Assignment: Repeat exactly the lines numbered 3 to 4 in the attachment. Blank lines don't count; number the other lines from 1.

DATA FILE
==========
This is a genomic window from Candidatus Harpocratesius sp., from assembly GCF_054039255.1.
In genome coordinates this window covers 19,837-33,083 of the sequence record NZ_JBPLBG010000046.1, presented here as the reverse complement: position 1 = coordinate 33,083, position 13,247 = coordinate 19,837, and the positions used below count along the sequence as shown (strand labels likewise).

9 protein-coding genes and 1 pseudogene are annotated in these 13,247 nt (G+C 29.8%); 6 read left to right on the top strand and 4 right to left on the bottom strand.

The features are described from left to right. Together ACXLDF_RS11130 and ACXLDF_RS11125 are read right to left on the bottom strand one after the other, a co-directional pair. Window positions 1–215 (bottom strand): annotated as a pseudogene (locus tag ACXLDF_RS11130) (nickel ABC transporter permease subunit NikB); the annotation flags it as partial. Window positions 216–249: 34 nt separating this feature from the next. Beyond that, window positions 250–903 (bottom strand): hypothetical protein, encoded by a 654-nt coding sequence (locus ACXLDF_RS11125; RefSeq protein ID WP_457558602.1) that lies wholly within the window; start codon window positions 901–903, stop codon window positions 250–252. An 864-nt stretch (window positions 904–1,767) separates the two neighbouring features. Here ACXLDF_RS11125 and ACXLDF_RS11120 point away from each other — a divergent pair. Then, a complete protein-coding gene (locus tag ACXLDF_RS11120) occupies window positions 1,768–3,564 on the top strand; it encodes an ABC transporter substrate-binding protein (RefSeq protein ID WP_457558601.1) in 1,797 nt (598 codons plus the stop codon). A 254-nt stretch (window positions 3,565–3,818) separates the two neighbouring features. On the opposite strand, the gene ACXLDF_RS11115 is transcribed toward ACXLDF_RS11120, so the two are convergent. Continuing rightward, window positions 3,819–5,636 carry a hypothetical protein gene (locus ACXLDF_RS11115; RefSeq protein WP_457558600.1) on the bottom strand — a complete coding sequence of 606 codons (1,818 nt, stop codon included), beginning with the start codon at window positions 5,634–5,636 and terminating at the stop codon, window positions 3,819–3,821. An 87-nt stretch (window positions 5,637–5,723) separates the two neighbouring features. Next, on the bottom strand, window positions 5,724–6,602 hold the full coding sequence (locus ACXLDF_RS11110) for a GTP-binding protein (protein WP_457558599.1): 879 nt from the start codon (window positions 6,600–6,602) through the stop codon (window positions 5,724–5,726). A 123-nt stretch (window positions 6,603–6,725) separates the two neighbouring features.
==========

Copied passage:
9 protein-coding genes and 1 pseudogene are annotated in these 13,247 nt (G+C 29.8%); 6 read left to right on the top strand and 4 right to left on the bottom strand.

The features are described from left to right. Together ACXLDF_RS11130 and ACXLDF_RS11125 are read right to left on the bottom strand one after the other, a co-directional pair. Window positions 1–215 (bottom strand): annotated as a pseudogene (locus tag ACXLDF_RS11130) (nickel ABC transporter permease subunit NikB); the annotation flags it as partial. Window positions 216–249: 34 nt separating this feature from the next. Beyond that, window positions 250–903 (bottom strand): hypothetical protein, encoded by a 654-nt coding sequence (locus ACXLDF_RS11125; RefSeq protein ID WP_457558602.1) that lies wholly within the window; start codon window positions 901–903, stop codon window positions 250–252. An 864-nt stretch (window positions 904–1,767) separates the two neighbouring features. Here ACXLDF_RS11125 and ACXLDF_RS11120 point away from each other — a divergent pair. Then, a complete protein-coding gene (locus tag ACXLDF_RS11120) occupies window positions 1,768–3,564 on the top strand; it encodes an ABC transporter substrate-binding protein (RefSeq protein ID WP_457558601.1) in 1,797 nt (598 codons plus the stop codon). A 254-nt stretch (window positions 3,565–3,818) separates the two neighbouring features. On the opposite strand, the gene ACXLDF_RS11115 is transcribed toward ACXLDF_RS11120, so the two are convergent. Continuing rightward, window positions 3,819–5,636 carry a hypothetical protein gene (locus ACXLDF_RS11115; RefSeq protein WP_457558600.1) on the bottom strand — a complete coding sequence of 606 codons (1,818 nt, stop codon included), beginning with the start codon at window positions 5,634–5,636 and terminating at the stop codon, window positions 3,819–3,821. An 87-nt stretch (window positions 5,637–5,723) separates the two neighbouring features. Next, on the bottom strand, window positions 5,724–6,602 hold the full coding sequence (locus ACXLDF_RS11110) for a GTP-binding protein (protein WP_457558599.1): 879 nt from the start codon (window positions 6,600–6,602) through the stop codon (window positions 5,724–5,726). A 123-nt stretch (window positions 6,603–6,725) separates the two neighbouring features.